Often times in the world of indie music, new genres are created with every new sound introduced. It’s so hard to pinpoint anything these days because everything is so different and there is so much out here. Bands themselves can change their sound and change their own identity. Even individual albums shift. Thats why it’s nice to hear an album every once and a while that finds their niche, their sound, and said “you know what, let’s stick with this.” Which is exactly what Japandroids do. The title of the album perfectly describes their sound, celebration rock. A band that really hates sitting in a studio and recording, they just wanted to make more music for them to tour with, because thats what they enjoy the most.
This album is the proverbial fist pumper. Eight tracks of adrenaline pumping, inspiring, energetic, feel-goodness complete with distortion and vocals being screamed over a microphone. All of these elements are perfect for this time of year. I’ve already played you guys “The House That Heaven Built” which has the potential to be THE song of the summer. Imagine that, but for 7 more tracks. The best part about this album was that is was released at the best time. For those of you who are lucky enough, this is an album that should be played at full volume, with all the windows down, cruising down the highway at 80 MPH, with a car packed full of friends in the middle of a hot summer day.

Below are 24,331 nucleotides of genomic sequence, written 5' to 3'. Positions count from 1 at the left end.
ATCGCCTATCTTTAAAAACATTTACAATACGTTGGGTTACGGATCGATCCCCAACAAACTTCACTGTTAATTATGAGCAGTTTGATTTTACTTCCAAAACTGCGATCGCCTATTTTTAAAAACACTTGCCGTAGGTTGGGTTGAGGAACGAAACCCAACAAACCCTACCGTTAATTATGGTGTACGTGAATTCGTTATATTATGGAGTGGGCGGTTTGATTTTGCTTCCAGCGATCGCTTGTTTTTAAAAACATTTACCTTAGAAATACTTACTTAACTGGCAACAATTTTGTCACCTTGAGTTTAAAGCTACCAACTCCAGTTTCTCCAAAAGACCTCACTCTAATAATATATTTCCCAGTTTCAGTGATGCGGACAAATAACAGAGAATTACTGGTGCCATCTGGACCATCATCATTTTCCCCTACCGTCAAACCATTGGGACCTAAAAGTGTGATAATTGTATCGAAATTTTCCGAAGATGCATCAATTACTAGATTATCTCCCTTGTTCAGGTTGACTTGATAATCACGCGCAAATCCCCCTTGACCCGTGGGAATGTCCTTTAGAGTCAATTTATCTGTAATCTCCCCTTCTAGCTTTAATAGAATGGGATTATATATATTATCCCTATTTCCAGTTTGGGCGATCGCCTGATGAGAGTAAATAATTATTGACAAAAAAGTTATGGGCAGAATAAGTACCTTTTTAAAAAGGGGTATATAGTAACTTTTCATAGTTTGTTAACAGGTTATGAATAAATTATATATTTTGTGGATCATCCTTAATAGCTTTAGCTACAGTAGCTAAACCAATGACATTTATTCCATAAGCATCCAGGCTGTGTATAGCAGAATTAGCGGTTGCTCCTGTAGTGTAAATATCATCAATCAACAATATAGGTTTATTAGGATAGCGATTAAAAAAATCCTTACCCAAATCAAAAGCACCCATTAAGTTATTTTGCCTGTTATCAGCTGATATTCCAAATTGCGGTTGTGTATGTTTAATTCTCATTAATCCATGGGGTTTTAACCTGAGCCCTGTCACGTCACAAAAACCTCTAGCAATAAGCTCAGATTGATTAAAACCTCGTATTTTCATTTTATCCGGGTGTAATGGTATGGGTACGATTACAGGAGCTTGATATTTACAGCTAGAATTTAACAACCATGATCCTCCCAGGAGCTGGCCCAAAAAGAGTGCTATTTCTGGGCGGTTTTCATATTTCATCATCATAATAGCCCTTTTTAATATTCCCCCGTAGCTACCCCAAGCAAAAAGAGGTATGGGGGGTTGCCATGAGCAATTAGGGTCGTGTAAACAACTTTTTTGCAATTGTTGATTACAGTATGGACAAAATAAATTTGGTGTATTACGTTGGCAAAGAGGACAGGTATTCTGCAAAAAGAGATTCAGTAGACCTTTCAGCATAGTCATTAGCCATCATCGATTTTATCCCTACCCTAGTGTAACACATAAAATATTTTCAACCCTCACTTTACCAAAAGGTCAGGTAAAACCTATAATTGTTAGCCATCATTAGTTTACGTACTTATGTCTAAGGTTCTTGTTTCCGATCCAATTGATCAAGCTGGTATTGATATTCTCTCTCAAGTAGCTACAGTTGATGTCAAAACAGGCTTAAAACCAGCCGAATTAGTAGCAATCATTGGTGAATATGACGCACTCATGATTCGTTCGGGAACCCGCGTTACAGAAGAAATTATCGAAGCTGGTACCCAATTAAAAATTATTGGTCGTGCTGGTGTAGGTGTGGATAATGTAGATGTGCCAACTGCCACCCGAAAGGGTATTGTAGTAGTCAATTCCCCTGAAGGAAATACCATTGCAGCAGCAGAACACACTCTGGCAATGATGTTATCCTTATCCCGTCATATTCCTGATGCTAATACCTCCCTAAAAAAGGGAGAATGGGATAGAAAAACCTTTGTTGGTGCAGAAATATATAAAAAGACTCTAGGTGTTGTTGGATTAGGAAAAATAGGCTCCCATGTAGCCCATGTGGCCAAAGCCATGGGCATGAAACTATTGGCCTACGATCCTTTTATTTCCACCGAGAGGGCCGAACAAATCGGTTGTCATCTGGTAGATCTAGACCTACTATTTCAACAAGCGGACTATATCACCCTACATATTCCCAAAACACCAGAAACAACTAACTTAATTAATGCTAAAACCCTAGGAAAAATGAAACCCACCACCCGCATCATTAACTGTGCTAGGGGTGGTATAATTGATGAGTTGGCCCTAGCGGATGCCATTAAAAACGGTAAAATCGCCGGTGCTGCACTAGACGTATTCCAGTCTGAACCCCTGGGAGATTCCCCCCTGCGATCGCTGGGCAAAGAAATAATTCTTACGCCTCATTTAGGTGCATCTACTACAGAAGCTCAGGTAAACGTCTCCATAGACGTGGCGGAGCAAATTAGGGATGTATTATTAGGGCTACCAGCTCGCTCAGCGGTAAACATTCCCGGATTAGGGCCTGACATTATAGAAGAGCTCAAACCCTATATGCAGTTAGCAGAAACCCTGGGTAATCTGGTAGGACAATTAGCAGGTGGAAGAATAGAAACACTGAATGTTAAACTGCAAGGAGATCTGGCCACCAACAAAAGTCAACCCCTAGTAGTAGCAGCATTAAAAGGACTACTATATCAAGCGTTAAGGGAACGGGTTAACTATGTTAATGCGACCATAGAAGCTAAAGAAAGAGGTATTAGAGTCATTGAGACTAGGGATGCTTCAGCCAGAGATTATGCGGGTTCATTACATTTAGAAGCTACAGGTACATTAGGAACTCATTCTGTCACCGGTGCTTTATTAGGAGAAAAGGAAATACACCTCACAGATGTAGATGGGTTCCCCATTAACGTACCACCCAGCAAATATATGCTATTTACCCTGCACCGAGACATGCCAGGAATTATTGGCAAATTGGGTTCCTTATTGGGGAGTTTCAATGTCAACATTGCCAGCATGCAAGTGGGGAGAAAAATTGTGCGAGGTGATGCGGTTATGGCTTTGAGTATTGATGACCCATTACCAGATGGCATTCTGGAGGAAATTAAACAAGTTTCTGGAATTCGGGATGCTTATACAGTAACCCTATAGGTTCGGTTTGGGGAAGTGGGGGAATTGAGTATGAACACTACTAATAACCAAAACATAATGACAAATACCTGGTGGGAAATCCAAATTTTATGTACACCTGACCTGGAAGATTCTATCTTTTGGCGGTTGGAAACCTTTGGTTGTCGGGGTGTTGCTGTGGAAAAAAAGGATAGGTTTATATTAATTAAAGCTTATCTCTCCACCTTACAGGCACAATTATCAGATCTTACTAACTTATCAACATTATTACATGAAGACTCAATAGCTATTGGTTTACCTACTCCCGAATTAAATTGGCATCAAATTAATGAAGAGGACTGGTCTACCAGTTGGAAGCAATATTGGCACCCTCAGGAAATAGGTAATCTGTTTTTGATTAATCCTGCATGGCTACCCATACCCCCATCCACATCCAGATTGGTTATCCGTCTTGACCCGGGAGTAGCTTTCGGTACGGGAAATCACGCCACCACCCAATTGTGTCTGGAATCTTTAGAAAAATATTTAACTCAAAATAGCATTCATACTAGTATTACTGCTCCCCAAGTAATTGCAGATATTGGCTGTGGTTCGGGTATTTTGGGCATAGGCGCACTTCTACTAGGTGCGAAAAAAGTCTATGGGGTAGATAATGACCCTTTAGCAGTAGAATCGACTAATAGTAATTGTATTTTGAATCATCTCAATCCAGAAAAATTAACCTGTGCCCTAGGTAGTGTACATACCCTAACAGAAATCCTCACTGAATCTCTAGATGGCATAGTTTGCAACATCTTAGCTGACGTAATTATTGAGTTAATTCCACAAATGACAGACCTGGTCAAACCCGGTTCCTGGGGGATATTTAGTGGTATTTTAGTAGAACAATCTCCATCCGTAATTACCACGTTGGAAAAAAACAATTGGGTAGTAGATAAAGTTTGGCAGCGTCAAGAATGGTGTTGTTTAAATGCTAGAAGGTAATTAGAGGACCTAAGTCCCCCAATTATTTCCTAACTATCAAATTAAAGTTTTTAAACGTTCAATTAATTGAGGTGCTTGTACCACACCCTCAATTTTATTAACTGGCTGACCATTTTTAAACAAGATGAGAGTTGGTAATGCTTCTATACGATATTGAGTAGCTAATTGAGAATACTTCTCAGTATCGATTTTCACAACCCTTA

The very first track off the album “The Nights of Wine and Roses” is a perfect example of the feelings this album is trying to instill. It stirs the sense of youthful energy and reckless abandon. It tries to portray the nights where everyone goes out and tries to forget everything that makes their lives suck, usually through alcohol or other substances. This pace keeps up for the entire album, with only “Younger Us” having a distinct sound and lyrical content from the rest of the album. With vocals being fuzzed and the lyrics shifting from being in the moment, to wishing for those younger days, I start to wonder if they should have placed this track at the beginning of the album as a kind of intro into the rest of the album being like a reminiscent look at the past. But I suppose it acts as a pretty good break after “Adrenaline Nightshift” which sounds exactly as the title implies.
There’s a popping sound made at the beginning of “The Nights of Wine and Roses” makes it’s way back at the end of “Continuous Thunder”, which, if you were like me and listening to the album on Spotify, you slip right back into Wine and Roses. I do very much enjoy this album, it’s infectious energy and enthusiastic young thinking is something that I enjoy as an escape from the doldrums of every day life. However, I feel if this album was released at a different time it would be pinned as stagnant, for there are some weaker tracks in “For the Love of the Ivy”, with it’s not so great lyrics (rhyming hell, with hell, with hell. And ivy, with ivy, with ivy) and maybe even “Continuous Thunder”. Yet they were smart by only putting eight tracks on the album, if they had two more songs, maybe even one more song, it runs the risk of becoming boring and trivial. However, there’s enough power for 7 ish tracks to keep you coming back to listen to it.
For a band that only wanted to create an album to have more music to play on tour, they made a pretty good record.
“Celebration Rock” was out June 5th on Polyvinyl